Posted on 3 Comments

The San Diego Zoo Murals – Part Twenty Five

I finally finished the saber-toothed cats to my satisfaction (Rick! Are they OK?)

The mule deer (Odocoileus hemionus) family is finished, too.

My wife has a way of dropping bombs on me as I’m painting. This time it was “Your cheetah’s too big.” I tried to explain that no, this was a giant cheetah and that it was in correct proportion to the western horse.

The really irritating thing about my wife, though, is that she’s usually right. That little burr she implanted in my brain just kept itching and itching. I kept looking at the cheetah, trying to wish and will it into correctness. With so little time left to complete the murals, I didn’t want to do a complete re-do on that damned cheetah.

But (once again) she was right.

For the cheetah to have been that size he would have to be placed lower in the picture. As he was, the cheetah was pretty much on the same plane as the bison, and there was no way the cheetah was THAT big.

So, I did what I had to do and repainted him smaller and in a lower position on the canvas so that the cheetah looked like it was on the same plane as the horses. I was bothered, though, that the cheetah’s focus did not seem to be on either of the horses. So, I painted out the head and neck, then changed the position of the head so that it looked like this:

Much better. The cheetah now looks like it is going after the colt. The next step is to paint out the original cheetah.

“Nothing” left now except the landscape. I better get on it!

Posted on 2 Comments

The San Diego Zoo Murals – Part Twenty Four

Continuing on, the golden eagle (Aquila chrysaetos) and the merlin (Falco colunbarius) were finished like this:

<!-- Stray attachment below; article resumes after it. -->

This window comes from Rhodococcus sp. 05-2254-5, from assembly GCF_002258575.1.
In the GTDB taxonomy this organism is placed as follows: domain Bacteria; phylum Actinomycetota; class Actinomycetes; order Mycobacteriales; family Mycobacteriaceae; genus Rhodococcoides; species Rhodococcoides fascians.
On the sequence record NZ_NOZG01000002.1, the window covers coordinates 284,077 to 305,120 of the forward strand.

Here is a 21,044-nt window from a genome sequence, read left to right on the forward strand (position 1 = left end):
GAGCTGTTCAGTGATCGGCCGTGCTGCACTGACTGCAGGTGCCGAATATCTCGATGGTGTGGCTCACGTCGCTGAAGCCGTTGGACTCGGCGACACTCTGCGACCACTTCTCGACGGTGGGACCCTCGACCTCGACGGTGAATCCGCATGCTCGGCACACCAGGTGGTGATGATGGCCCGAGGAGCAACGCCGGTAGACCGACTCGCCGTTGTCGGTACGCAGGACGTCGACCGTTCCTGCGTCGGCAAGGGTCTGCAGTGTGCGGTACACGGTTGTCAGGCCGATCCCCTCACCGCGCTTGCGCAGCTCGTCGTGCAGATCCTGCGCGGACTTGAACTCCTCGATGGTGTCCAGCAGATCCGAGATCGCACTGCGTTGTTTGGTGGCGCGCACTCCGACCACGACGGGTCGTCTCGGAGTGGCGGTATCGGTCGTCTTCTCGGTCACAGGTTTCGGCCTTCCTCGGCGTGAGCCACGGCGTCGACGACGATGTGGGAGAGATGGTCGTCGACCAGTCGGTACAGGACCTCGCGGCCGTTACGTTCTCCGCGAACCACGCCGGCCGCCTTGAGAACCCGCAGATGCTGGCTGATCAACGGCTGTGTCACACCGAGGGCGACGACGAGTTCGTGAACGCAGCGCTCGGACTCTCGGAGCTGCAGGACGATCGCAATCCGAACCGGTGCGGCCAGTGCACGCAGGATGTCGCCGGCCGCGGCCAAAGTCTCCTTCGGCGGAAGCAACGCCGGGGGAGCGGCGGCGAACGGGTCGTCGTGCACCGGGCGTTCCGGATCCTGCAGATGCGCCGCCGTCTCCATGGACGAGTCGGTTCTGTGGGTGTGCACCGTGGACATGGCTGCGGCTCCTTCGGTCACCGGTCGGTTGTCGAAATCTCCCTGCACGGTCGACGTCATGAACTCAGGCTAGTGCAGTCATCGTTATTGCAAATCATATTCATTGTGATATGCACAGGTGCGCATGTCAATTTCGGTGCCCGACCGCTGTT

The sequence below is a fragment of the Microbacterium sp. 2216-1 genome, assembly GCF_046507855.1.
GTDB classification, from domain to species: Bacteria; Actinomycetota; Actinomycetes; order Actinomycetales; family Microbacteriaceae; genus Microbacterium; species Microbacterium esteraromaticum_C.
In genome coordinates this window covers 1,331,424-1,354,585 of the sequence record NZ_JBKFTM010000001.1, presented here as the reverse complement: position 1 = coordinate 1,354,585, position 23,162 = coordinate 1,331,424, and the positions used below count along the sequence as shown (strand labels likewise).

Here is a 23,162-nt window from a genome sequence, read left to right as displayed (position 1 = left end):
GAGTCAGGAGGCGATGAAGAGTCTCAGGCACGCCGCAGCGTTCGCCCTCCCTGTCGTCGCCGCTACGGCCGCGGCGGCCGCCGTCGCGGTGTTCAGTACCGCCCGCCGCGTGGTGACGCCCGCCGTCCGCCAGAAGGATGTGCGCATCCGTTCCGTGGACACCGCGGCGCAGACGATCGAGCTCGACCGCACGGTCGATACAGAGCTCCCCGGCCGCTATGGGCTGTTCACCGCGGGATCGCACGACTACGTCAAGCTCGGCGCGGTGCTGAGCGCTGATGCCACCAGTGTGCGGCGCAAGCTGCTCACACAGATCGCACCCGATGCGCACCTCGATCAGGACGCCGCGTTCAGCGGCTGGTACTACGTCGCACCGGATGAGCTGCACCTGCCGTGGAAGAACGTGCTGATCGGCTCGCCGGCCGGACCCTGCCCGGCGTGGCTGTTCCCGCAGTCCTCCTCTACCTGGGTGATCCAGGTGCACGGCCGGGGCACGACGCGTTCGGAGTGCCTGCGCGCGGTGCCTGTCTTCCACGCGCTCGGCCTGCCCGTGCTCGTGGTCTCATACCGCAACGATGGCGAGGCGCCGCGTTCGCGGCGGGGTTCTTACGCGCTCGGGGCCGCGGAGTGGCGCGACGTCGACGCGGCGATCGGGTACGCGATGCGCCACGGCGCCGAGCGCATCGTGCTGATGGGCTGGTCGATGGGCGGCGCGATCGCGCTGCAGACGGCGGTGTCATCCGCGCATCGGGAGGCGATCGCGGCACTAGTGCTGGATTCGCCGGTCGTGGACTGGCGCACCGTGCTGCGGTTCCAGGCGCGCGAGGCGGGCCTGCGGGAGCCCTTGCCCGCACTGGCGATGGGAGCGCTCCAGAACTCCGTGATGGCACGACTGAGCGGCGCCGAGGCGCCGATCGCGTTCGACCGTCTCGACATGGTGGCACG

A common visitor to my porch, the little (in comparison to the Columbia mammoth) scrub jay (Aphelocoma coerulescens) has been completed:

Here’s Merriam’s teratorn (Teratornis merriami) with the gopher snake (Pituophis catenifer) it has killed.

These massive birds of prey were larger than condors.

I roughed in the western meadowlark (Sturnella neglecta), as well as the…

western horse and foal (Equus occidentalis) and their pursuer, the gigantic American cheetah (Miracinonyx inexpectatus). I used the recessive throwback pattern of the king coat cheetah to inform the patterns I applied to this giant cheetah.

As you can see, the next day I refined the ancient bison (Bison antiquus), the western horses and the American cheetah. The bison may still be too loose, although they look great from a distance.

The western camels (Camelops hesternus) were improved, too. You might be able to tell I did a little more work on the meadowlark.

Very subtle changes here; after more careful research I lowered the line of the top back half of the American mastodon (Mammut americanum) and sloped it down some from spine to tail. I plan to put some sun dappling on its back. I also better defined the grizzly bear‘s (Ursus arctos) snout, ears and shoulders.

These saber-toothed cats (Smilodon californicus) were painted as my light was dying. The one on the left came out just fine, but I see that working in the near dark messed with my values (dark & light systems) sensibilities in the other one. I’ll fix it today.

The critters in this pic are almost finished! The landscape with its requisite California native plant species will hastily follow.

Posted on 1 Comment

The San Diego Murals – Part Twenty Three

The Pleistocene mural is rapidly progressing (although not as rapidly as I would like).

OK…let’s start out with the California Quail (Lophortyx californicus) I promised you.

And then, a whole slew of small mammals:

On the left is an ornate shrew (Sorex ornatus). To the right of the shrew is a very nervous desert cottontail (Sylvilagus audubonii). The dead hare is a black-tailed jackrabbit (Lepus californicus).